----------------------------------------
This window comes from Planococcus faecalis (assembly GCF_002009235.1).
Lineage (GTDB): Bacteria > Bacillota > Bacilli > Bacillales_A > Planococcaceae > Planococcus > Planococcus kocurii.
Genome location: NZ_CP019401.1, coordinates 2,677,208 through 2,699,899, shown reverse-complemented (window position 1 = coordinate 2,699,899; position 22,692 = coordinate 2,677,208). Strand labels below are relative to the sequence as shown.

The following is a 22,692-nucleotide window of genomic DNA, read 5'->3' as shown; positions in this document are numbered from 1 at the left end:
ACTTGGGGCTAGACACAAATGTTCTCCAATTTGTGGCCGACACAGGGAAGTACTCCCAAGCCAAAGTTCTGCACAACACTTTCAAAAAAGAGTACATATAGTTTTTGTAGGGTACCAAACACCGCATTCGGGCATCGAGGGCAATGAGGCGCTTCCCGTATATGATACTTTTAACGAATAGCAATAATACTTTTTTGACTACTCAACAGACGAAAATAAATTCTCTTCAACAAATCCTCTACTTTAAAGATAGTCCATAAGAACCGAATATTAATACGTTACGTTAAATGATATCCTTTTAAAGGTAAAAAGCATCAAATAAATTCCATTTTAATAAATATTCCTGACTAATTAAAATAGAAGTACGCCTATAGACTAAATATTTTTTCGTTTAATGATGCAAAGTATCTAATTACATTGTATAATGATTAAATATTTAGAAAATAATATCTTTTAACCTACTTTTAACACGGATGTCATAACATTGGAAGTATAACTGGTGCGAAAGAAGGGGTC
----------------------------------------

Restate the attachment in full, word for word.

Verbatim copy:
This window comes from Planococcus faecalis (assembly GCF_002009235.1).
Lineage (GTDB): Bacteria > Bacillota > Bacilli > Bacillales_A > Planococcaceae > Planococcus > Planococcus kocurii.
Genome location: NZ_CP019401.1, coordinates 2,677,208 through 2,699,899, shown reverse-complemented (window position 1 = coordinate 2,699,899; position 22,692 = coordinate 2,677,208). Strand labels below are relative to the sequence as shown.

The following is a 22,692-nucleotide window of genomic DNA, read 5'->3' as shown; positions in this document are numbered from 1 at the left end:
ACTTGGGGCTAGACACAAATGTTCTCCAATTTGTGGCCGACACAGGGAAGTACTCCCAAGCCAAAGTTCTGCACAACACTTTCAAAAAAGAGTACATATAGTTTTTGTAGGGTACCAAACACCGCATTCGGGCATCGAGGGCAATGAGGCGCTTCCCGTATATGATACTTTTAACGAATAGCAATAATACTTTTTTGACTACTCAACAGACGAAAATAAATTCTCTTCAACAAATCCTCTACTTTAAAGATAGTCCATAAGAACCGAATATTAATACGTTACGTTAAATGATATCCTTTTAAAGGTAAAAAGCATCAAATAAATTCCATTTTAATAAATATTCCTGACTAATTAAAATAGAAGTACGCCTATAGACTAAATATTTTTTCGTTTAATGATGCAAAGTATCTAATTACATTGTATAATGATTAAATATTTAGAAAATAATATCTTTTAACCTACTTTTAACACGGATGTCATAACATTGGAAGTATAACTGGTGCGAAAGAAGGGGTC